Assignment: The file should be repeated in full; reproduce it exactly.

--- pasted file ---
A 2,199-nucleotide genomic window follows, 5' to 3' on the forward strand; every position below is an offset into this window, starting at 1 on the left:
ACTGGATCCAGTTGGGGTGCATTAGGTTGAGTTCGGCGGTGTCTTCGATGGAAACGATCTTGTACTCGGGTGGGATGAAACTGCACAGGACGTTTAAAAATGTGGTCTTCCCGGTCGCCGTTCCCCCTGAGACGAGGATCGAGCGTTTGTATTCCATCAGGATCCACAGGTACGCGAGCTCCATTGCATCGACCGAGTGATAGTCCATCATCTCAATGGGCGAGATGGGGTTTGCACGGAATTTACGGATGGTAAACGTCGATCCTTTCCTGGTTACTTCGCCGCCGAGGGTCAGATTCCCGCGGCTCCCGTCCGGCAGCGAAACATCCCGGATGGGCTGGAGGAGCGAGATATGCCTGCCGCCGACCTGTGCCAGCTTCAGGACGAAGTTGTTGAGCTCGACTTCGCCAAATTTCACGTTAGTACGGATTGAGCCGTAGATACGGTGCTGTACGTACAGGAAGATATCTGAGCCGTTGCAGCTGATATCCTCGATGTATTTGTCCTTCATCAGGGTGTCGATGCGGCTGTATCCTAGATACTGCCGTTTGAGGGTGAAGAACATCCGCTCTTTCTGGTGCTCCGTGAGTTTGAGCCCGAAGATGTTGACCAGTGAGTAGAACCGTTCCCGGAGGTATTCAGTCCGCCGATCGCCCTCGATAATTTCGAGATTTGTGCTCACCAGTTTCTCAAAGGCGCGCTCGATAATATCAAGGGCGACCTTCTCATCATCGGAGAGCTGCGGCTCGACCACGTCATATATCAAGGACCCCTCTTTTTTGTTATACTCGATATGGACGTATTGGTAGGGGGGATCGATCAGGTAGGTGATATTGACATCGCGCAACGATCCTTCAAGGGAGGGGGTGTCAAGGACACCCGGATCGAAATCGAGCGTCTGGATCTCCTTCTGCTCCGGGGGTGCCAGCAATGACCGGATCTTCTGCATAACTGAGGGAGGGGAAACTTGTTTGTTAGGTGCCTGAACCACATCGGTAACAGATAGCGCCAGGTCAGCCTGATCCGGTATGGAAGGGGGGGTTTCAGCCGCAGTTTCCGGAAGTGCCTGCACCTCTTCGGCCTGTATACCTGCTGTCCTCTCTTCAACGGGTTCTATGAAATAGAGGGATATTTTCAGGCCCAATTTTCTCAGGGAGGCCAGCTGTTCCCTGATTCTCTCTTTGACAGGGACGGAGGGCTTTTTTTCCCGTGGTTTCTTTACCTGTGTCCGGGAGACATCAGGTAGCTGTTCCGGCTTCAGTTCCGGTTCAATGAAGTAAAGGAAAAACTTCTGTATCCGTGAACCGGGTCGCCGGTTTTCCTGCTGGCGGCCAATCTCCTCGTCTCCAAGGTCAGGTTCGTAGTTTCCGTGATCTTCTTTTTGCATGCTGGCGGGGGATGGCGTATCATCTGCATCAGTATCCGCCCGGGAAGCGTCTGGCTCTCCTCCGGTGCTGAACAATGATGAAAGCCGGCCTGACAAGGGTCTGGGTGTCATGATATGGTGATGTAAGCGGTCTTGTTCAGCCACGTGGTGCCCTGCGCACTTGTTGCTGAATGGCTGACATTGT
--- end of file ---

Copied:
A 2,199-nucleotide genomic window follows, 5' to 3' on the forward strand; every position below is an offset into this window, starting at 1 on the left:
ACTGGATCCAGTTGGGGTGCATTAGGTTGAGTTCGGCGGTGTCTTCGATGGAAACGATCTTGTACTCGGGTGGGATGAAACTGCACAGGACGTTTAAAAATGTGGTCTTCCCGGTCGCCGTTCCCCCTGAGACGAGGATCGAGCGTTTGTATTCCATCAGGATCCACAGGTACGCGAGCTCCATTGCATCGACCGAGTGATAGTCCATCATCTCAATGGGCGAGATGGGGTTTGCACGGAATTTACGGATGGTAAACGTCGATCCTTTCCTGGTTACTTCGCCGCCGAGGGTCAGATTCCCGCGGCTCCCGTCCGGCAGCGAAACATCCCGGATGGGCTGGAGGAGCGAGATATGCCTGCCGCCGACCTGTGCCAGCTTCAGGACGAAGTTGTTGAGCTCGACTTCGCCAAATTTCACGTTAGTACGGATTGAGCCGTAGATACGGTGCTGTACGTACAGGAAGATATCTGAGCCGTTGCAGCTGATATCCTCGATGTATTTGTCCTTCATCAGGGTGTCGATGCGGCTGTATCCTAGATACTGCCGTTTGAGGGTGAAGAACATCCGCTCTTTCTGGTGCTCCGTGAGTTTGAGCCCGAAGATGTTGACCAGTGAGTAGAACCGTTCCCGGAGGTATTCAGTCCGCCGATCGCCCTCGATAATTTCGAGATTTGTGCTCACCAGTTTCTCAAAGGCGCGCTCGATAATATCAAGGGCGACCTTCTCATCATCGGAGAGCTGCGGCTCGACCACGTCATATATCAAGGACCCCTCTTTTTTGTTATACTCGATATGGACGTATTGGTAGGGGGGATCGATCAGGTAGGTGATATTGACATCGCGCAACGATCCTTCAAGGGAGGGGGTGTCAAGGACACCCGGATCGAAATCGAGCGTCTGGATCTCCTTCTGCTCCGGGGGTGCCAGCAATGACCGGATCTTCTGCATAACTGAGGGAGGGGAAACTTGTTTGTTAGGTGCCTGAACCACATCGGTAACAGATAGCGCCAGGTCAGCCTGATCCGGTATGGAAGGGGGGGTTTCAGCCGCAGTTTCCGGAAGTGCCTGCACCTCTTCGGCCTGTATACCTGCTGTCCTCTCTTCAACGGGTTCTATGAAATAGAGGGATATTTTCAGGCCCAATTTTCTCAGGGAGGCCAGCTGTTCCCTGATTCTCTCTTTGACAGGGACGGAGGGCTTTTTTTCCCGTGGTTTCTTTACCTGTGTCCGGGAGACATCAGGTAGCTGTTCCGGCTTCAGTTCCGGTTCAATGAAGTAAAGGAAAAACTTCTGTATCCGTGAACCGGGTCGCCGGTTTTCCTGCTGGCGGCCAATCTCCTCGTCTCCAAGGTCAGGTTCGTAGTTTCCGTGATCTTCTTTTTGCATGCTGGCGGGGGATGGCGTATCATCTGCATCAGTATCCGCCCGGGAAGCGTCTGGCTCTCCTCCGGTGCTGAACAATGATGAAAGCCGGCCTGACAAGGGTCTGGGTGTCATGATATGGTGATGTAAGCGGTCTTGTTCAGCCACGTGGTGCCCTGCGCACTTGTTGCTGAATGGCTGACATTGT